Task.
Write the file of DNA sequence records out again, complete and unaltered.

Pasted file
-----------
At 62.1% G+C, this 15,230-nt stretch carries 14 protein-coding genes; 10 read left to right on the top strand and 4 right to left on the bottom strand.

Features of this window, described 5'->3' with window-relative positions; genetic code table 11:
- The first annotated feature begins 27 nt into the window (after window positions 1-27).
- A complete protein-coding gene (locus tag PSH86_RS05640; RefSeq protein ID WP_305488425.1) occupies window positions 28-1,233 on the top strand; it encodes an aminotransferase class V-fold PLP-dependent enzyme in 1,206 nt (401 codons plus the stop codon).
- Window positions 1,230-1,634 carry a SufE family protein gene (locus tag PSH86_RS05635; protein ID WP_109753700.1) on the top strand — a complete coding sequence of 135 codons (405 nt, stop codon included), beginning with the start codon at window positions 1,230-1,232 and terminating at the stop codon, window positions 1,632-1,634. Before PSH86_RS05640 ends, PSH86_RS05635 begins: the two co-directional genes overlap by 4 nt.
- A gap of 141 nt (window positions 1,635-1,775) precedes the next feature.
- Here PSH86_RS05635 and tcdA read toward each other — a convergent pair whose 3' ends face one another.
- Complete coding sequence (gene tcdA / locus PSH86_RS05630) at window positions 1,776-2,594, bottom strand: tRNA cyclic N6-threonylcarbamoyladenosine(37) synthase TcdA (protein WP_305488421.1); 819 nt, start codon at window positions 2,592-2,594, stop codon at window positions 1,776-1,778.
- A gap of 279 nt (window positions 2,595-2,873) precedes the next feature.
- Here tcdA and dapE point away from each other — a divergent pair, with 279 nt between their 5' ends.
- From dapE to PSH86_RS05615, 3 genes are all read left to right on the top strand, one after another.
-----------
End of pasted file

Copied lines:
At 62.1% G+C, this 15,230-nt stretch carries 14 protein-coding genes; 10 read left to right on the top strand and 4 right to left on the bottom strand.

Features of this window, described 5'->3' with window-relative positions; genetic code table 11:
- The first annotated feature begins 27 nt into the window (after window positions 1-27).
- A complete protein-coding gene (locus tag PSH86_RS05640; RefSeq protein ID WP_305488425.1) occupies window positions 28-1,233 on the top strand; it encodes an aminotransferase class V-fold PLP-dependent enzyme in 1,206 nt (401 codons plus the stop codon).
- Window positions 1,230-1,634 carry a SufE family protein gene (locus tag PSH86_RS05635; protein ID WP_109753700.1) on the top strand — a complete coding sequence of 135 codons (405 nt, stop codon included), beginning with the start codon at window positions 1,230-1,232 and terminating at the stop codon, window positions 1,632-1,634. Before PSH86_RS05640 ends, PSH86_RS05635 begins: the two co-directional genes overlap by 4 nt.
- A gap of 141 nt (window positions 1,635-1,775) precedes the next feature.
- Here PSH86_RS05635 and tcdA read toward each other — a convergent pair whose 3' ends face one another.
- Complete coding sequence (gene tcdA / locus PSH86_RS05630) at window positions 1,776-2,594, bottom strand: tRNA cyclic N6-threonylcarbamoyladenosine(37) synthase TcdA (protein WP_305488421.1); 819 nt, start codon at window positions 2,592-2,594, stop codon at window positions 1,776-1,778.
- A gap of 279 nt (window positions 2,595-2,873) precedes the next feature.
- Here tcdA and dapE point away from each other — a divergent pair, with 279 nt between their 5' ends.
- From dapE to PSH86_RS05615, 3 genes are all read left to right on the top strand, one after another.